Pac-10, Big Ten Expansion and SEC, Big 12: Losers After Round One
There was a time—say, 72 hours ago—when each of the following football entities laid claim to some of the best seats in the house and the birthright to them.
However, as the first round of college football realignment concluded with the reports that both Nebraska and Colorado are forgoing the Big 12 in favor of the Big 10 and the Pac 10 respectively, it is apparent that the changes taking place on stage are more than just scene-to-scene.
Such is the change-of-plane that orchestra seats are now on the mezzanine, and the ushers have closed the upper balcony.
Mike Slive and the SEC
Granted, it is only round one and SEC Commissioner Mike Slive put his conference in the counter-puncher’s role from the get go, but the speed at which changes could be coming over the weekend may render Slive’s status-quo-first approach tantamount to General Motors cranking out Hummers while Honda and Toyota took the sales lead with smaller, fuel-efficient cars.
If the world around you is changing, staying the same makes you different than what you were before.
Slive is right in that the SEC need not add a Texas or a Florida State to remain at the top of the college football pyramid. But failure to extend the conference in the ever-increasing arms race of college football—at a time when doing so requires such little effort and other major conferences are growing—should be called hubris at best.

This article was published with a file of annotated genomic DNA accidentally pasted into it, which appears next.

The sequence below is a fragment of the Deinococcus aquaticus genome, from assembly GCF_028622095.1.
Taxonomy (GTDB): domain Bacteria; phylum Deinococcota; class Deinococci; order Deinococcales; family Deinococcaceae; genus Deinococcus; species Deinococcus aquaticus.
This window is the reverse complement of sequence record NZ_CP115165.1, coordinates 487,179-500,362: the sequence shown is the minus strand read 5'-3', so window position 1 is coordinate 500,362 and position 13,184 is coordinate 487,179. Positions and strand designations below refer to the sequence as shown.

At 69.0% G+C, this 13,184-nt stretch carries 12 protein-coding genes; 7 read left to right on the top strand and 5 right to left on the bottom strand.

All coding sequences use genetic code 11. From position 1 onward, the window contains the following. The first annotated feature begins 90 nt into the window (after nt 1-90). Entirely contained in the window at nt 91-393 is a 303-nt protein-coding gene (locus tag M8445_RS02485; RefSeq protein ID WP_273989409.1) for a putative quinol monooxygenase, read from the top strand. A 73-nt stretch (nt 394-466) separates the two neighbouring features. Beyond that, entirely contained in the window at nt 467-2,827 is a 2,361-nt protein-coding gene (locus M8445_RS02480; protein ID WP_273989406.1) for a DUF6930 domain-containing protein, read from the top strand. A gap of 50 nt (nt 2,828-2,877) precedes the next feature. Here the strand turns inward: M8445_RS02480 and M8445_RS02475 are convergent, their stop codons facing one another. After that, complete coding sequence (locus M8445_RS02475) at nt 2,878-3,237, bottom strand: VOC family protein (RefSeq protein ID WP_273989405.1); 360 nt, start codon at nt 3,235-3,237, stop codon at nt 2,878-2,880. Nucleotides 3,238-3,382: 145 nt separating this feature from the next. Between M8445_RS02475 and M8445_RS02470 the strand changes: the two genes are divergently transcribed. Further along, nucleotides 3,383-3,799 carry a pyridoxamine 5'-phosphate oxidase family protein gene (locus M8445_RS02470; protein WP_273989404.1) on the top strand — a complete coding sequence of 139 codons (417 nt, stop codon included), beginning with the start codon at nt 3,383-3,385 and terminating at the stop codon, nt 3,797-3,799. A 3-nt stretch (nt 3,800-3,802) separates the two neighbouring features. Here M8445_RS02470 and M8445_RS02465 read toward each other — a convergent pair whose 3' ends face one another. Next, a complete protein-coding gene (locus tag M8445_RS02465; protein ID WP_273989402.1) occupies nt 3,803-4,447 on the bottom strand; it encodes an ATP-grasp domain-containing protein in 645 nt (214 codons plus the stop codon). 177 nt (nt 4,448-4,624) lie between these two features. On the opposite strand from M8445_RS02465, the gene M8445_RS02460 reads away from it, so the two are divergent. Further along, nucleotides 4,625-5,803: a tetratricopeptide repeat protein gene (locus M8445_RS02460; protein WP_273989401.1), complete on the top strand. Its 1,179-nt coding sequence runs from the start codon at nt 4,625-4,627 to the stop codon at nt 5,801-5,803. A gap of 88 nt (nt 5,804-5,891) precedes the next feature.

The idea missed is that conference expansion is not about what college football is, but about what college football will become.
Expansion is first and foremost about maximizing the revenue model of conference television agreements based on viewing households. Outside of the States of Florida and Georgia—Nos. Four and Nine respectively—none of the rest of the SEC footprint falls in the Top 15 of population rankings.
In actuality, the largest hometown television market belongs to Vanderbilt, with Nashville’s television household ranking 29th in the country.
Yes, the best football in the country for the last few years has been played in the SEC, but conference supremacy is a fickle mistress, and the natural ebbing of dominance is historical fact.
Just ask the Romans, Pizza Hut or your local supermarket owner.
The need for the SEC to become proactive is not based on whether the conference continues to play the highest quality of football in the years to come.
It is based on the size of the viewing public that turns the dial to watch SEC games, and how much money television companies—and their advertisers—are willing to pay for them.
In a revamped college football television landscape replete with new conference matchups and power struggles, by doing nothing the SEC risks the same dwindle into regional relevance that the Big 10 saw during the past decade.
If the reports from Kansas City’s Channel 5 News Thursday night are true, that Oklahoma and Texas A&M are debating the merits of SEC membership, Slive and Company ought to at least turn on the porch light for them.
If not, the conference should still seek to expand its geographical borders.
I still think TCU makes a lot of sense as the conference's western front. Finding another school for the eastern side of the conference is not a problem, whether the decision is made to double down in the Florida market or move north.
There are plenty of examples in the perils of politics and economics that foretell the risks of doing nothing.
Make no mistake; conference expansion is each of these.
Slive’s plan to see who comes knocking on the front door pays off if either Texas A&M, Oklahoma or both balk at the idea of riding Texas Longhorn coattails to their next conference home.
There is something about the lack of self-determination for both OU and A&M having such a plan that does not pass the smell test.